Edit by Okie:   My prediction:  Spurs in 7 cause they are playing absurdly well right now.  Reserve the right to change the prediction if Thunder manage to steal one of the first two in SA.

A Proper Tribute to our Fallen

The Gettysburg Address

Four score and seven years ago our fathers brought forth on this continent, a new nation, conceived in Liberty, and dedicated to the proposition that all men are created equal.

Now we are engaged in a great civil war, testing whether that nation, or any nation so conceived and so dedicated, can long endure. We are met on a great battle-field of that war. We have come to dedicate a portion of that field, as a final resting place for those who here gave their lives that that nation might live. It is altogether fitting and proper that we should do this.

But, in a larger sense, we can not dedicate — we can not consecrate — we can not hallow — this ground. The brave men, living and dead, who struggled here, have consecrated it, far above our poor power to add or detract. The world will little note, nor long remember what we say here, but it can never forget what they did here. It is for us the living, rather, to be dedicated here to the unfinished work which they who fought here have thus far so nobly advanced. It is rather for us to be here dedicated to the great task remaining before us — that from these honored dead we take increased devotion to that cause for which they gave the last full measure of devotion — that we here highly resolve that these dead shall not have died in vain — that this nation, under God, shall have a new birth of freedom — and that government of the people, by the people, for the people, shall not perish from the earth.

No Due Process or Medals

U.S citizen is killed for inspiring a terror plot, but the troops killed in that terror plot aren’t eligible for medals because it wasn’t a terror plot

The White House  posted this about 2 weeks ago, but looks like media is picking up on in right before the Memorial Day weekend.

Trivia — What flower is associated with memorial day?  This came up at a bar trivia contest Wednesday night.  The event was advertised as exclusively Simpsons trivia.  The first question was about Catharine of Aragon.   D’oh!  One round was exclusively on Memorial Day.   We did surprisingly well.

My team came in 4th after missing the final jeopardy style last question.  Category:  Mr. Burns.  Excellent!  We bet the max — 20 points.  Name one of the two middle names, other than Montgomery, that Mr. Burns has.   Hint:  It’s referenced once in the Flaming Moe’s episode.  Four Simpsons dorks had no idea.  Not even a clue.

Get Ready for 10,000,000,000

Love Hans Rosling:

Morning Report 5/25/12

Vital Statistics:

  Last Change Percent
S&P Futures  1322.1 -0.5 -0.04%
Eurostoxx Index 2148.8 -7.7 -0.36%
Oil (WTI) 90.91 0.3 0.28%
LIBOR 0.467 0.000 0.00%
US Dollar Index (DXY) 82.16 -0.186 -0.23%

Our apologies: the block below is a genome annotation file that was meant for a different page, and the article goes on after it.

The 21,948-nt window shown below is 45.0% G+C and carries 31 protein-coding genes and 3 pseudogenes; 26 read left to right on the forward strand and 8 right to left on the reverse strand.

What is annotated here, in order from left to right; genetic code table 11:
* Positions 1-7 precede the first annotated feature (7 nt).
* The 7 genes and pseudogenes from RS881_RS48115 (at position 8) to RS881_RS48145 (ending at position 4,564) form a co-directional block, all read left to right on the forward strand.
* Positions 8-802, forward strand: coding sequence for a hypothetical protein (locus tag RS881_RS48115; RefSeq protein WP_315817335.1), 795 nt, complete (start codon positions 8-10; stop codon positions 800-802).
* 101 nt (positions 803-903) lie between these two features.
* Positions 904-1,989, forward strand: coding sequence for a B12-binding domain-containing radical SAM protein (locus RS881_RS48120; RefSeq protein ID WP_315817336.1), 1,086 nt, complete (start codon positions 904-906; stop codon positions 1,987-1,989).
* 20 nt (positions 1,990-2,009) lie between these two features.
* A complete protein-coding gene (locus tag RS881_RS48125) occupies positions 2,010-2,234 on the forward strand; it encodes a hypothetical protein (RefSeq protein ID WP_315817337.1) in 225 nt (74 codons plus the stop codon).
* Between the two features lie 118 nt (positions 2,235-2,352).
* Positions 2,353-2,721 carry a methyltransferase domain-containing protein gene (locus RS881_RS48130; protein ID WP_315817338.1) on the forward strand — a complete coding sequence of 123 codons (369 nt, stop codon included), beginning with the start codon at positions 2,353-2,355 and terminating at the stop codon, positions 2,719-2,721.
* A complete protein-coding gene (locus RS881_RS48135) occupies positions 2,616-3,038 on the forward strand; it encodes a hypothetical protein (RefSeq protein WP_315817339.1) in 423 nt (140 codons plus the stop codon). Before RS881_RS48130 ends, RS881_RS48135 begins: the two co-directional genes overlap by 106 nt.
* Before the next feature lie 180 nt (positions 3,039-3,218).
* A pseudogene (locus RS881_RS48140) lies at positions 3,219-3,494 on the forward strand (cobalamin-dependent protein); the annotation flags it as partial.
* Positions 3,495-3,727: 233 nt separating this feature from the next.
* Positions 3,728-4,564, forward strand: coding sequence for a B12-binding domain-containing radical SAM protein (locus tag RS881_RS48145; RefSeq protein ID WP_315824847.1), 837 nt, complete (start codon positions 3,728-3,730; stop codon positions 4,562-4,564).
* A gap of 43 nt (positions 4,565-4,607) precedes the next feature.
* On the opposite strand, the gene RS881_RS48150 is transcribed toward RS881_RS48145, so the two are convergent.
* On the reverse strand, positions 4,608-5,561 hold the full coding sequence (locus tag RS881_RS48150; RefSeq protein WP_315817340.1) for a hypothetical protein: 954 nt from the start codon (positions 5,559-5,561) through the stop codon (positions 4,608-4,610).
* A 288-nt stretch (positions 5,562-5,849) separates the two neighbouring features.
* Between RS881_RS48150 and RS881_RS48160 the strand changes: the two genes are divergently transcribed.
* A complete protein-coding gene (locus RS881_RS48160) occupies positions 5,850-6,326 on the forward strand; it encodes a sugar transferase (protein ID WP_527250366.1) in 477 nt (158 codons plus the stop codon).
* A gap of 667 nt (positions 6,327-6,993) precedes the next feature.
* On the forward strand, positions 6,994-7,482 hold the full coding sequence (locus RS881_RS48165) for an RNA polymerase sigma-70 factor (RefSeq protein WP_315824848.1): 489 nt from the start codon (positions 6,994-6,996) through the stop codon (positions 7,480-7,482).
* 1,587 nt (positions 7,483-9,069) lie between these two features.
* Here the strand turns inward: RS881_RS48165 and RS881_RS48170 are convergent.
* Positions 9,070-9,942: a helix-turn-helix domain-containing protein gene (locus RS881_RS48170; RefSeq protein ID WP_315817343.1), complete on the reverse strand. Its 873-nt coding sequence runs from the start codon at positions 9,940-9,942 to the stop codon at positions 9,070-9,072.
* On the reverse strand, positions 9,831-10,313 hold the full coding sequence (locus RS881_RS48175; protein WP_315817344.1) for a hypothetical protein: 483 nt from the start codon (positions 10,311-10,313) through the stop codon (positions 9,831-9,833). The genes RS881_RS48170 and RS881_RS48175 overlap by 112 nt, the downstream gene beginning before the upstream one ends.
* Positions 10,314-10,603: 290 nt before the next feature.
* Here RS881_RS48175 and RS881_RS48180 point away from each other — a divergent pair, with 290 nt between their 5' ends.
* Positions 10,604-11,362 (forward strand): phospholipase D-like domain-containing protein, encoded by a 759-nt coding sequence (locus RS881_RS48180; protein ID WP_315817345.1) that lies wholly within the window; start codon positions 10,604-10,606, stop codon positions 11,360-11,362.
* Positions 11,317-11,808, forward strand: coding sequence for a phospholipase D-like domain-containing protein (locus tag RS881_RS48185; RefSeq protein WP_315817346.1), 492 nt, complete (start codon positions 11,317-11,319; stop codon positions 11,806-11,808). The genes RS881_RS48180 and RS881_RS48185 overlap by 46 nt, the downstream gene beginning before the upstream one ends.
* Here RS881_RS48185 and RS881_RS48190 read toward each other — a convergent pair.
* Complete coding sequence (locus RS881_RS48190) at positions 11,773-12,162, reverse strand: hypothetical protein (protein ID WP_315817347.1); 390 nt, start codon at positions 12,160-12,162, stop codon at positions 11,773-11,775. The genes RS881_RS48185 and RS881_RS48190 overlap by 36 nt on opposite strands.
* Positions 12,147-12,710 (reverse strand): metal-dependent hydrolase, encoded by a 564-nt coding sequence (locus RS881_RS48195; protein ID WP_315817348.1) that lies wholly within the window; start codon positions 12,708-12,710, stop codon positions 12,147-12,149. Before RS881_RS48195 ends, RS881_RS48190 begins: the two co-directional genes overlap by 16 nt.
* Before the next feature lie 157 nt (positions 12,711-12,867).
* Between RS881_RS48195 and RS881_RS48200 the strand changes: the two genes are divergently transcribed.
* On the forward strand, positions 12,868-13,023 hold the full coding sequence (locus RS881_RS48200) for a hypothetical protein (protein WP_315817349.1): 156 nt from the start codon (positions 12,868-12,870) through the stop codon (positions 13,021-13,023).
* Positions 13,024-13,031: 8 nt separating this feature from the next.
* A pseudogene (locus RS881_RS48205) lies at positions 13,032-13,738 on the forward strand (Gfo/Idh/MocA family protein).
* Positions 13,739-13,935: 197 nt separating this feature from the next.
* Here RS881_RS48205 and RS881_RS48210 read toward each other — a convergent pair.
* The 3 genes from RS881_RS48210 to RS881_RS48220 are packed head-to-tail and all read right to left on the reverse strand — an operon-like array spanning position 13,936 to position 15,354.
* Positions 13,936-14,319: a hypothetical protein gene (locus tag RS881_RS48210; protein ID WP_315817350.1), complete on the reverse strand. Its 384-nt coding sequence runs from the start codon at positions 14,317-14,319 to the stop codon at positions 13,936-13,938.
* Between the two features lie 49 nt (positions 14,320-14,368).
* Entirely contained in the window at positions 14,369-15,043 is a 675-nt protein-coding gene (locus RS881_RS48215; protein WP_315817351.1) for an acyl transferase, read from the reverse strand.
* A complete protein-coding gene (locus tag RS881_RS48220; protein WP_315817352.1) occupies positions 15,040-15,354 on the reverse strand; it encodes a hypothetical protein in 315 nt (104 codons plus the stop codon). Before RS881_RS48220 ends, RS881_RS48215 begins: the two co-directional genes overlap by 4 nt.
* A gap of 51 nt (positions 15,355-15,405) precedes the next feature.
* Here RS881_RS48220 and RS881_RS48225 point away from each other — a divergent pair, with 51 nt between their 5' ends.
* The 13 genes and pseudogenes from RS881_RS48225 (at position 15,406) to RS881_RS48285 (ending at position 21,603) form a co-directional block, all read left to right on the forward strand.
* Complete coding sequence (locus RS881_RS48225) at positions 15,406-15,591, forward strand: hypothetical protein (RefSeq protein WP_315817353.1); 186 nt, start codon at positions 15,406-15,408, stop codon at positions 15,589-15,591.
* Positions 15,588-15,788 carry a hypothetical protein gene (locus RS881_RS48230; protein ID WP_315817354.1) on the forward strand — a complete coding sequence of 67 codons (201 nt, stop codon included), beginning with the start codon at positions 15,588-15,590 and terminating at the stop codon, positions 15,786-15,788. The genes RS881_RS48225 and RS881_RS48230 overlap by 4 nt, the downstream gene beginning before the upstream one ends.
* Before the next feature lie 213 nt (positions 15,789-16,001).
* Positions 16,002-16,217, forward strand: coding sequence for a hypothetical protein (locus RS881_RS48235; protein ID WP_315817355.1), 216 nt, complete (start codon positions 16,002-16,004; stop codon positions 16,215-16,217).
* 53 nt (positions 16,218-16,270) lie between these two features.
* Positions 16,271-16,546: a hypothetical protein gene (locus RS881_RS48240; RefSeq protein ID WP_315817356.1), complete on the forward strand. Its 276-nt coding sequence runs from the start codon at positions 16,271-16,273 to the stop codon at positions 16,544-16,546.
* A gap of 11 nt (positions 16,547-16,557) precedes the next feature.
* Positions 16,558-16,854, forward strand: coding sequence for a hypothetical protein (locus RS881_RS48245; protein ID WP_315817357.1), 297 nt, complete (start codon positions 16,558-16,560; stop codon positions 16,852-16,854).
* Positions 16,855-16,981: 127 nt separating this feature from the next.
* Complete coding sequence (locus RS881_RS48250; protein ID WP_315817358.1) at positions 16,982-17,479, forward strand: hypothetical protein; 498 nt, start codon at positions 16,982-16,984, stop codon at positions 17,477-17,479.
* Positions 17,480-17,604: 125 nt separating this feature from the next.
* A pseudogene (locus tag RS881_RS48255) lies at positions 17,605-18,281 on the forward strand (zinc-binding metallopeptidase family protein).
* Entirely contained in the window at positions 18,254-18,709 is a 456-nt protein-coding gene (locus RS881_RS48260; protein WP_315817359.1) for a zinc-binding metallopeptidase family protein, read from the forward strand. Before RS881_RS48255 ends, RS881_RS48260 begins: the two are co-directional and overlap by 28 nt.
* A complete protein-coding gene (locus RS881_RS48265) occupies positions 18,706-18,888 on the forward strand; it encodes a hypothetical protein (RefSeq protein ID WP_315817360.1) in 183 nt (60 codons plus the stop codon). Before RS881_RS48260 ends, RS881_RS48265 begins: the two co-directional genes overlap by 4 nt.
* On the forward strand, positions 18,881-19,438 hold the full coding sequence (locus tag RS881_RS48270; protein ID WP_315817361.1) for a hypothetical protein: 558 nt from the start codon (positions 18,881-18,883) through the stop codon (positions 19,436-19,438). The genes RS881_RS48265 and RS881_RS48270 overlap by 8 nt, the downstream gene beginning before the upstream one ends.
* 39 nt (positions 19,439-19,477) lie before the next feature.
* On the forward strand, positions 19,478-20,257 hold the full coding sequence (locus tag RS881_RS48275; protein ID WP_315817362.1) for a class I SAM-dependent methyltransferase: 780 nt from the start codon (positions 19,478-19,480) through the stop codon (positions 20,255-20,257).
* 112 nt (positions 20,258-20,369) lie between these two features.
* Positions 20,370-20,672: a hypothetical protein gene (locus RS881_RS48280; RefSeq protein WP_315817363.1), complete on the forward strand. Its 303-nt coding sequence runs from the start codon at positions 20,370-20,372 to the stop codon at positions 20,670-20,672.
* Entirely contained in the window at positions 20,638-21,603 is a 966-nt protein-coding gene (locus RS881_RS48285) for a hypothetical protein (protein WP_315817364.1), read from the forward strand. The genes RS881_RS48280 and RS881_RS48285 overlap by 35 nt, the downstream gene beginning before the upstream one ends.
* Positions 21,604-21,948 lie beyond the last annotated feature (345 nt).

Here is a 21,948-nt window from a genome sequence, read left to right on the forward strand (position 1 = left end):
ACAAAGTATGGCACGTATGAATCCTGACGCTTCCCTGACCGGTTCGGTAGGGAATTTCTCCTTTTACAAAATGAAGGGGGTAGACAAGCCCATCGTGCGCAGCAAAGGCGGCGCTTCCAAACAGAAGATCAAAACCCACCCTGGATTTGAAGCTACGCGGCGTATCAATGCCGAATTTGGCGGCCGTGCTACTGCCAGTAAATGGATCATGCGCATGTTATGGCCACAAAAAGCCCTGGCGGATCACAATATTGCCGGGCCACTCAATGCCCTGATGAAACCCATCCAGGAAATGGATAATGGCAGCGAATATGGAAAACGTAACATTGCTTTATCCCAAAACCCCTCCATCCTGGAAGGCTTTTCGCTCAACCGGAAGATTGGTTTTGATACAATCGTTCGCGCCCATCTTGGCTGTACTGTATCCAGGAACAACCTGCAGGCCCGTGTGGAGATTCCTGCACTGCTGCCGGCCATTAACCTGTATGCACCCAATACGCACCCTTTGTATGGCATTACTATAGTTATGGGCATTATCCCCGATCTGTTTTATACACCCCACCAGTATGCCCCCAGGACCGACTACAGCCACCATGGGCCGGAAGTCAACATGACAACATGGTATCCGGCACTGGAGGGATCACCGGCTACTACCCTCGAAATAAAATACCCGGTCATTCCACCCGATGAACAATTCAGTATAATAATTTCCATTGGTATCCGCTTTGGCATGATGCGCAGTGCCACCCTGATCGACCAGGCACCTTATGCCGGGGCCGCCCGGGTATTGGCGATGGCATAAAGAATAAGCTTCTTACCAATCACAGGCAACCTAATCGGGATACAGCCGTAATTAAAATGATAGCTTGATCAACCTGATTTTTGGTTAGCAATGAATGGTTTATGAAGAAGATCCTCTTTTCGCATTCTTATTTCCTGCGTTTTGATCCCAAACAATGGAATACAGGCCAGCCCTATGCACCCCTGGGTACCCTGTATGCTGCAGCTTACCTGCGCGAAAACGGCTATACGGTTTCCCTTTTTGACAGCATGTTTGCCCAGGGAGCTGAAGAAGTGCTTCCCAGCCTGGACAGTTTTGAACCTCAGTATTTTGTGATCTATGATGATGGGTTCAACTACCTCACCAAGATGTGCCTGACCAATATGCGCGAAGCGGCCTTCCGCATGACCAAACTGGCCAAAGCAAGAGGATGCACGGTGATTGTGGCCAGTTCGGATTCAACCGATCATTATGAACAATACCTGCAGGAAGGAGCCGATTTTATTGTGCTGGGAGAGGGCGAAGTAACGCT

10 Year Govt Bond Yield 1.76% -0.02%  
RPX Composite Real Estate Index 177.1 0.4  

Markets are flat overall this morning, which makes sense.  Given the fact we have a 3 day weekend and we may have a resolution on the Greek situation, you would have to be certifiably insane to carry positions over the weekend.  Bonds close early today, and I suspect most of the Street will be on the L.I.E. by noon. 

No economic data with the exception of University of Michigan confidence at 9:55 this morning. University of Michigan consumer confidence really just tells you where gas prices were last month (h/t Ron at MCM). Consumer sentiment and the Triple A Gas Price index have a -.52 correlation with a 1 month lag.  

Are people who bought Facebook stock in the initial frenzy getting a do-over?  Sounds like it. The underwriters are claiming they made $100 million supporting the stock. I can see how they made money supporting the stock on the open.  I can’t see how they made money supporting it at the close since it opened down a couple of bucks the next day. Unless they were shorting it in the 40s.

I came across this testimony from a community banker regarding the unintended consequences of Dodd-Frank and the Volcker rule. The biggest one is that the regulators swung at Goldman and Morgan, they ducked, and the regulator ended up slugging all the small fry right in the jaw. When you have 15% of your staff handling regulatory matters and 12% of your operating budget is compliance there is a problem. He notes that regulatory costs as a percent of operating costs is 2.5x the costs for big banks. The Volcker rule alone will require the drafting of policies and procedures to ensure the East Podunk Savings and Loan doesn’t inadvertently set up a trading desk and start slinging around credit default swaps 

He also notes some major problems with the “ability to repay” test on mortgage origination and on the CFPB’s characterization of pricing risk as “predatory lending.”  The net result may be to drive community banks out of entire lines of business because of regulatory risk.  Will the powers that be listen?  I doubt they will do anything more than make perfunctory statements that these regulations were not meant to impact small banks. They will listen to this guy instead.